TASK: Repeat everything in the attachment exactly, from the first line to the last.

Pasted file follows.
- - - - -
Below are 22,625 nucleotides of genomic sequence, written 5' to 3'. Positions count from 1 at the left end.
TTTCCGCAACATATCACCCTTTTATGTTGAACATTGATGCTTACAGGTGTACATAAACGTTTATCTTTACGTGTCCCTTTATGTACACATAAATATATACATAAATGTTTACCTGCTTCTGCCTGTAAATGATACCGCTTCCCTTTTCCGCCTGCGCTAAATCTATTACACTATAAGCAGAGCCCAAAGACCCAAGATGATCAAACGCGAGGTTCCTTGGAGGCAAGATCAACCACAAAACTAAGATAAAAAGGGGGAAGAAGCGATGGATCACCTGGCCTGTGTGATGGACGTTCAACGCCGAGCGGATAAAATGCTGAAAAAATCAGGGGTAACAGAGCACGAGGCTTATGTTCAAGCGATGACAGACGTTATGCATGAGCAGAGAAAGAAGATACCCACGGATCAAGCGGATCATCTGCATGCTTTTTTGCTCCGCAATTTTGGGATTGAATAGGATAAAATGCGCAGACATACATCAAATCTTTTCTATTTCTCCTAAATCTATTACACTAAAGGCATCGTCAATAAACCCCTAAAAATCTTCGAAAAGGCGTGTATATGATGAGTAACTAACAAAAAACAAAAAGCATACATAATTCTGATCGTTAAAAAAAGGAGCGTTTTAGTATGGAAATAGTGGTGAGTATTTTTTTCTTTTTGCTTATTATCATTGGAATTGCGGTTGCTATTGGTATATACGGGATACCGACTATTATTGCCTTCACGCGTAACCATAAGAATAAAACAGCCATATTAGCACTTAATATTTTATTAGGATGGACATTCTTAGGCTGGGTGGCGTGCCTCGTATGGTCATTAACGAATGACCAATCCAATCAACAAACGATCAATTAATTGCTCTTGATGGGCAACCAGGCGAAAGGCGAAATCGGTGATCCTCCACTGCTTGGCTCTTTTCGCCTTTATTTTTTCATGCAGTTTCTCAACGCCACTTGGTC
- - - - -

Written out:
Below are 22,625 nucleotides of genomic sequence, written 5' to 3'. Positions count from 1 at the left end.
TTTCCGCAACATATCACCCTTTTATGTTGAACATTGATGCTTACAGGTGTACATAAACGTTTATCTTTACGTGTCCCTTTATGTACACATAAATATATACATAAATGTTTACCTGCTTCTGCCTGTAAATGATACCGCTTCCCTTTTCCGCCTGCGCTAAATCTATTACACTATAAGCAGAGCCCAAAGACCCAAGATGATCAAACGCGAGGTTCCTTGGAGGCAAGATCAACCACAAAACTAAGATAAAAAGGGGGAAGAAGCGATGGATCACCTGGCCTGTGTGATGGACGTTCAACGCCGAGCGGATAAAATGCTGAAAAAATCAGGGGTAACAGAGCACGAGGCTTATGTTCAAGCGATGACAGACGTTATGCATGAGCAGAGAAAGAAGATACCCACGGATCAAGCGGATCATCTGCATGCTTTTTTGCTCCGCAATTTTGGGATTGAATAGGATAAAATGCGCAGACATACATCAAATCTTTTCTATTTCTCCTAAATCTATTACACTAAAGGCATCGTCAATAAACCCCTAAAAATCTTCGAAAAGGCGTGTATATGATGAGTAACTAACAAAAAACAAAAAGCATACATAATTCTGATCGTTAAAAAAAGGAGCGTTTTAGTATGGAAATAGTGGTGAGTATTTTTTTCTTTTTGCTTATTATCATTGGAATTGCGGTTGCTATTGGTATATACGGGATACCGACTATTATTGCCTTCACGCGTAACCATAAGAATAAAACAGCCATATTAGCACTTAATATTTTATTAGGATGGACATTCTTAGGCTGGGTGGCGTGCCTCGTATGGTCATTAACGAATGACCAATCCAATCAACAAACGATCAATTAATTGCTCTTGATGGGCAACCAGGCGAAAGGCGAAATCGGTGATCCTCCACTGCTTGGCTCTTTTCGCCTTTATTTTTTCATGCAGTTTCTCAACGCCACTTGGTC